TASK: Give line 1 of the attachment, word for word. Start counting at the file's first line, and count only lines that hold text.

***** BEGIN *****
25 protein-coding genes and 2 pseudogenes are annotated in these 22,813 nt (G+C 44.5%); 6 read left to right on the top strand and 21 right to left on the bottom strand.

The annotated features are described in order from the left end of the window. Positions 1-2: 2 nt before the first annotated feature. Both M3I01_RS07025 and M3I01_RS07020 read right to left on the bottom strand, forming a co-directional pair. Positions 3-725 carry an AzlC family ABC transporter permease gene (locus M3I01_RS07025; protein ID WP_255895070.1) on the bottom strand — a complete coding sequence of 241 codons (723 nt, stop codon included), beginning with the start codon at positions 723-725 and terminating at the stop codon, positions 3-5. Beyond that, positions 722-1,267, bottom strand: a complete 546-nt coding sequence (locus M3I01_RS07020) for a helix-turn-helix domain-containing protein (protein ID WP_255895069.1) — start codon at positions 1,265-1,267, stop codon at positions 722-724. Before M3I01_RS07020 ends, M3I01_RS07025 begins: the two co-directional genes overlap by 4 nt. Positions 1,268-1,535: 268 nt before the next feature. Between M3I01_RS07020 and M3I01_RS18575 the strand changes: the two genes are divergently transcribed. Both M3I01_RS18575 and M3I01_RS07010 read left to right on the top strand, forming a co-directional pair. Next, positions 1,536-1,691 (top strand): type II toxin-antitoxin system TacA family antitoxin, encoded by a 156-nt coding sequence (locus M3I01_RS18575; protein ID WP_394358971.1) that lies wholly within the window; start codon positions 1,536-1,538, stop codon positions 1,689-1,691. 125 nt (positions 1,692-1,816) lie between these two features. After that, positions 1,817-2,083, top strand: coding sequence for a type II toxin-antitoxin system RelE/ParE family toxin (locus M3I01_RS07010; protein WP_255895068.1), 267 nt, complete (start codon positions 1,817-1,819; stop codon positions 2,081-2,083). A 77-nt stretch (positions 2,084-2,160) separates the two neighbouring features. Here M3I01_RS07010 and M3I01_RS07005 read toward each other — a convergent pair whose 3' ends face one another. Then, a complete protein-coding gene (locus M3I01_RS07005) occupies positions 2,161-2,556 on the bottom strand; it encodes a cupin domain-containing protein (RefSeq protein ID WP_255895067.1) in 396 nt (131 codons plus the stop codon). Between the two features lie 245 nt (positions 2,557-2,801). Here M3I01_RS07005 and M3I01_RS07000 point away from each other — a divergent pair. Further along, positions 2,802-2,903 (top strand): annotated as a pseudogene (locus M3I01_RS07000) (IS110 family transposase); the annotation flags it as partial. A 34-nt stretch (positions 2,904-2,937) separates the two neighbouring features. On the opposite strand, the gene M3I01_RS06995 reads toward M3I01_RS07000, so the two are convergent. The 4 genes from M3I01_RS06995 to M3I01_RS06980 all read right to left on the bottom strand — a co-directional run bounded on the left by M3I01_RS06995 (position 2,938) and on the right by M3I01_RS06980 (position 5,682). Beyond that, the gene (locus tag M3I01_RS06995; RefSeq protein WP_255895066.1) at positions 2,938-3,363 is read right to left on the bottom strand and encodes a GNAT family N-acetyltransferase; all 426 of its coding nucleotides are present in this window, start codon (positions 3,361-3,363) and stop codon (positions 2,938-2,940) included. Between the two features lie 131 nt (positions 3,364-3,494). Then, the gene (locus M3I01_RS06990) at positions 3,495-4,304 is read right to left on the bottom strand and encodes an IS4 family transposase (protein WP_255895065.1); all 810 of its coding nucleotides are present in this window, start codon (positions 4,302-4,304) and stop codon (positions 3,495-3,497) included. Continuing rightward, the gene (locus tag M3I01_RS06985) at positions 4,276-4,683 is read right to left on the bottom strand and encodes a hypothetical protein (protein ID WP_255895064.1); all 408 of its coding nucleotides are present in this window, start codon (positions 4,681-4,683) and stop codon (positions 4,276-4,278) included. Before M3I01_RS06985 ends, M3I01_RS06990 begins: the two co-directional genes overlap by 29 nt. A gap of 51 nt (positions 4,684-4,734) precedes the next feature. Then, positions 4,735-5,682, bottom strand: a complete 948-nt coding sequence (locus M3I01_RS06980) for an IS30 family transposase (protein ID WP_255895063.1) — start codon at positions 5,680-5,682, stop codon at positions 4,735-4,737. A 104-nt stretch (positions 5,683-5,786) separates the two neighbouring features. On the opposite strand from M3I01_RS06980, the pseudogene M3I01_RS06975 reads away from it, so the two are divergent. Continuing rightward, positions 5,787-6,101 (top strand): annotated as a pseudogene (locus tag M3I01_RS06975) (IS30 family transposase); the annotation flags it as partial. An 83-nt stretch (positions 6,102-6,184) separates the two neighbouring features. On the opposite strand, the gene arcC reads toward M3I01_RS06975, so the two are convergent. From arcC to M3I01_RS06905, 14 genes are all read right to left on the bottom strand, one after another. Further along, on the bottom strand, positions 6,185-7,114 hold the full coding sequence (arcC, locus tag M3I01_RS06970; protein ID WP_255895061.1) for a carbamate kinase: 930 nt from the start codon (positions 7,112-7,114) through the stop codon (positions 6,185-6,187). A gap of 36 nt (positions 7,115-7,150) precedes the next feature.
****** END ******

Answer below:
25 protein-coding genes and 2 pseudogenes are annotated in these 22,813 nt (G+C 44.5%); 6 read left to right on the top strand and 21 right to left on the bottom strand.